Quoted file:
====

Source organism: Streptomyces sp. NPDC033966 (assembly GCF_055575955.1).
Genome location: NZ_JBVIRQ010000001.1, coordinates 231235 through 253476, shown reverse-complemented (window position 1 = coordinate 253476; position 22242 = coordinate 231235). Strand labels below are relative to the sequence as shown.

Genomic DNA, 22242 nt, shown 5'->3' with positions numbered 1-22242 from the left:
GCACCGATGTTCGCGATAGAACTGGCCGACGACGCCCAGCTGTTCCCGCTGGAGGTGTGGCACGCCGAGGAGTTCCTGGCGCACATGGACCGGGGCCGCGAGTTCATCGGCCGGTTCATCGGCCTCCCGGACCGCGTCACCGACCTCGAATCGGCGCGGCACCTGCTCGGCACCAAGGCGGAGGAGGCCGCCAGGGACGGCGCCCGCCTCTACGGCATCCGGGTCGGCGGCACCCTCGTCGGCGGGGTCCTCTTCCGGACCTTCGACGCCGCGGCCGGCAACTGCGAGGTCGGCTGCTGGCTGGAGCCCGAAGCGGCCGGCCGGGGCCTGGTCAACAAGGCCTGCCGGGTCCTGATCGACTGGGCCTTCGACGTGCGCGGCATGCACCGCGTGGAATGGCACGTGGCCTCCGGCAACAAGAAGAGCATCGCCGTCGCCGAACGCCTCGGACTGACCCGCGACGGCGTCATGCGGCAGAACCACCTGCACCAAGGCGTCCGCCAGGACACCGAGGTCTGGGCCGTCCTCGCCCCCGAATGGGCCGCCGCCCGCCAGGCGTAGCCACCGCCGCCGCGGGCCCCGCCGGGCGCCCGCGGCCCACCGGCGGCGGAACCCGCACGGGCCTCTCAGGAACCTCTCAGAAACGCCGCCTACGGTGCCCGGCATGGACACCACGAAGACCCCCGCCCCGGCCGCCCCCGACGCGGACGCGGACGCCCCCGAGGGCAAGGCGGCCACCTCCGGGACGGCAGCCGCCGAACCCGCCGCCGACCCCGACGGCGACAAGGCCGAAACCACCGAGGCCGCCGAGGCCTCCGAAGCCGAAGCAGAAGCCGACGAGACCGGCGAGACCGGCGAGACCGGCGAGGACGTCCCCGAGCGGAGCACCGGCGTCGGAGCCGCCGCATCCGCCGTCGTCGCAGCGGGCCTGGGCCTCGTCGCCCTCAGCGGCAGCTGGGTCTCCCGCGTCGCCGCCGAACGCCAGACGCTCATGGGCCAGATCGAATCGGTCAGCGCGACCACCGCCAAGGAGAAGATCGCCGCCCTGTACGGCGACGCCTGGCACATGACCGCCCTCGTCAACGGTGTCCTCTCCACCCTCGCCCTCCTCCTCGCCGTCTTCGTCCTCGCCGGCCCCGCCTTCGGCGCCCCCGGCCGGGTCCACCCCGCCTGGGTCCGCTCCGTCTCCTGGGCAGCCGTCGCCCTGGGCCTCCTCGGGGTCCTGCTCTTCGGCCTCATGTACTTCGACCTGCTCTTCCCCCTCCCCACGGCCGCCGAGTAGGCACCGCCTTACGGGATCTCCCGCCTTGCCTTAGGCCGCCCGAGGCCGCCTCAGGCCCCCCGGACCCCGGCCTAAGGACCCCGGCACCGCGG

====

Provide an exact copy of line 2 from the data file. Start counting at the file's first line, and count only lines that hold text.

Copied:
Genome location: NZ_JBVIRQ010000001.1, coordinates 231235 through 253476, shown reverse-complemented (window position 1 = coordinate 253476; position 22242 = coordinate 231235). Strand labels below are relative to the sequence as shown.